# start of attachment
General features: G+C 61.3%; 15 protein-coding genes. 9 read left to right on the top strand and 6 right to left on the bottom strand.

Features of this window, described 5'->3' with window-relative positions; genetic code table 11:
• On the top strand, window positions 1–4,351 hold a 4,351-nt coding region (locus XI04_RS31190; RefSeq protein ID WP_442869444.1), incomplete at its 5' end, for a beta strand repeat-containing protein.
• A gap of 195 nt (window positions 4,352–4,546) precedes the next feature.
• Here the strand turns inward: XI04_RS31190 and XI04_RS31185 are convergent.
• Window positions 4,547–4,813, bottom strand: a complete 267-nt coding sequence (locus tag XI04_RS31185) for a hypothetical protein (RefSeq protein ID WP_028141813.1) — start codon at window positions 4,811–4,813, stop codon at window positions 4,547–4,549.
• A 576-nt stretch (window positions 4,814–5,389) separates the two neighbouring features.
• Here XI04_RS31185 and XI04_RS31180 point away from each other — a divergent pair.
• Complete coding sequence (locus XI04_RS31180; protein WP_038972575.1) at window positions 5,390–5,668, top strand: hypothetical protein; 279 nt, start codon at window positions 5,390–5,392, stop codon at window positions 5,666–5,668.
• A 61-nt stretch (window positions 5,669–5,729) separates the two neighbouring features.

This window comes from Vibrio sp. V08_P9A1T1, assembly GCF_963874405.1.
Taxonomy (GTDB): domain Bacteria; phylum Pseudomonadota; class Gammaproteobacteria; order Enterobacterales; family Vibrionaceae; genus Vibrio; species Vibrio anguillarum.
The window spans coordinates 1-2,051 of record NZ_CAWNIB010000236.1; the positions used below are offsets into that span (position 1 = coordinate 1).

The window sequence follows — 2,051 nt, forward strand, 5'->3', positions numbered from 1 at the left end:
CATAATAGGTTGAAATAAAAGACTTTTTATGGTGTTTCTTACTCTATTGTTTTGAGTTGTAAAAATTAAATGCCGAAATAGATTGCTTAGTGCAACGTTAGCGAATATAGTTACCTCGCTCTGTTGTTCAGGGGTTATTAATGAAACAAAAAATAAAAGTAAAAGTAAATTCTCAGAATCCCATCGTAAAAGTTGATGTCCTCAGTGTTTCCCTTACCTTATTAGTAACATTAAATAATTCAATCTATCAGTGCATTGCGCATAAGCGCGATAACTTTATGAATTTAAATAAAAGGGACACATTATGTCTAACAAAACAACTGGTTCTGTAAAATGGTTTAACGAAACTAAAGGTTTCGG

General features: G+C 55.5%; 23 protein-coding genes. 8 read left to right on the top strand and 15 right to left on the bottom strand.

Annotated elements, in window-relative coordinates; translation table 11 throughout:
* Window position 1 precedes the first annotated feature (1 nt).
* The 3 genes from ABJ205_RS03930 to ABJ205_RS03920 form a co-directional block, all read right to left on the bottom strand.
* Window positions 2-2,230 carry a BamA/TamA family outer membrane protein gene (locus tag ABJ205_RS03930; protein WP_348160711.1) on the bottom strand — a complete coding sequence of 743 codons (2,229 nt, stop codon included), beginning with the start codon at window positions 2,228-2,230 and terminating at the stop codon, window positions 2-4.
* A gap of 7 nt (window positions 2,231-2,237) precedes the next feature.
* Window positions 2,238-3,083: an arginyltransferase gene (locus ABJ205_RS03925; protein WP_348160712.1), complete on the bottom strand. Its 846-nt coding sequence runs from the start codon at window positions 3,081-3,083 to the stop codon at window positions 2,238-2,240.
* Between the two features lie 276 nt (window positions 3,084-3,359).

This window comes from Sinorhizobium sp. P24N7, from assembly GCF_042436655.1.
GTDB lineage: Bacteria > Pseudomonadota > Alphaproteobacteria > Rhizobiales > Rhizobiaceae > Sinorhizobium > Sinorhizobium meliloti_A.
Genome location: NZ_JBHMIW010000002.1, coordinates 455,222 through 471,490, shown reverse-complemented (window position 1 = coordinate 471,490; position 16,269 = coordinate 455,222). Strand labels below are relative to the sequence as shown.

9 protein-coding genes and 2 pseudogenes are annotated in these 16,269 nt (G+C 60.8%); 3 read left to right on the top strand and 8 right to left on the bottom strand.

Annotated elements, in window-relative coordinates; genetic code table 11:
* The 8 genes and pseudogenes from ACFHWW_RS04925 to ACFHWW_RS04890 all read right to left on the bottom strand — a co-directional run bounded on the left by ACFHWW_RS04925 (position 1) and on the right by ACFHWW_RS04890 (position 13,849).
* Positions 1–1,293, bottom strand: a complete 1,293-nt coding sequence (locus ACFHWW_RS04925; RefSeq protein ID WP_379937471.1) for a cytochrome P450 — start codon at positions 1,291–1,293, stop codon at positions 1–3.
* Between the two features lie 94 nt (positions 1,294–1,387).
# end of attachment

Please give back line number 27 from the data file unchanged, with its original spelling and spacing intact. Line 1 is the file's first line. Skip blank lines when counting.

9 protein-coding genes and 2 pseudogenes are annotated in these 16,269 nt (G+C 60.8%); 3 read left to right on the top strand and 8 right to left on the bottom strand.